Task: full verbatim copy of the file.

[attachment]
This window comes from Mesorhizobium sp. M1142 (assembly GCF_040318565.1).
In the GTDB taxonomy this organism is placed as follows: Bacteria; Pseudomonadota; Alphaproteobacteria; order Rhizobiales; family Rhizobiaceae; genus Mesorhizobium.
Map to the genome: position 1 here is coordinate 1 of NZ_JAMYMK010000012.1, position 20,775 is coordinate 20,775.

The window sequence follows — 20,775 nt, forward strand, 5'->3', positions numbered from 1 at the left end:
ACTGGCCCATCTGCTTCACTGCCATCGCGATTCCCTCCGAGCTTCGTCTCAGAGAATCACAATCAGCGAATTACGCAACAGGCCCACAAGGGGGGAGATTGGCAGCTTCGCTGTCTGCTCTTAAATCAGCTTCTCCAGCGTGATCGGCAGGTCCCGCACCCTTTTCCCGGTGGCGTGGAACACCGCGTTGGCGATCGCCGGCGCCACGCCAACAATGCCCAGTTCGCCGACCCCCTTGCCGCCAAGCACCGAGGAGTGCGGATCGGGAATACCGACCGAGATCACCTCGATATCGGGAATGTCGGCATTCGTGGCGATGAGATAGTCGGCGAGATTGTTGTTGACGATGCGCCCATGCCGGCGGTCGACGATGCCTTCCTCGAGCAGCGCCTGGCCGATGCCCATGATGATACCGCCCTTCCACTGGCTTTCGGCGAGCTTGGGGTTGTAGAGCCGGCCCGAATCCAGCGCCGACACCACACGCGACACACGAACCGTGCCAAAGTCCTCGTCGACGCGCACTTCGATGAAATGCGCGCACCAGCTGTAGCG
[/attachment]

This window comes from Mesorhizobium sp. M1142 (assembly GCF_040318565.1).
In the GTDB taxonomy this organism is placed as follows: Bacteria; Pseudomonadota; Alphaproteobacteria; order Rhizobiales; family Rhizobiaceae; genus Mesorhizobium.
Map to the genome: position 1 here is coordinate 1 of NZ_JAMYMK010000012.1, position 20,775 is coordinate 20,775.

The window sequence follows — 20,775 nt, forward strand, 5'->3', positions numbered from 1 at the left end:
ACTGGCCCATCTGCTTCACTGCCATCGCGATTCCCTCCGAGCTTCGTCTCAGAGAATCACAATCAGCGAATTACGCAACAGGCCCACAAGGGGGGAGATTGGCAGCTTCGCTGTCTGCTCTTAAATCAGCTTCTCCAGCGTGATCGGCAGGTCCCGCACCCTTTTCCCGGTGGCGTGGAACACCGCGTTGGCGATCGCCGGCGCCACGCCAACAATGCCCAGTTCGCCGACCCCCTTGCCGCCAAGCACCGAGGAGTGCGGATCGGGAATACCGACCGAGATCACCTCGATATCGGGAATGTCGGCATTCGTGGCGATGAGATAGTCGGCGAGATTGTTGTTGACGATGCGCCCATGCCGGCGGTCGACGATGCCTTCCTCGAGCAGCGCCTGGCCGATGCCCATGATGATACCGCCCTTCCACTGGCTTTCGGCGAGCTTGGGGTTGTAGAGCCGGCCCGAATCCAGCGCCGACACCACACGCGACACACGAACCGTGCCAAAGTCCTCGTCGACGCGCACTTCGATGAAATGCGCGCACCAGCTGTAGCG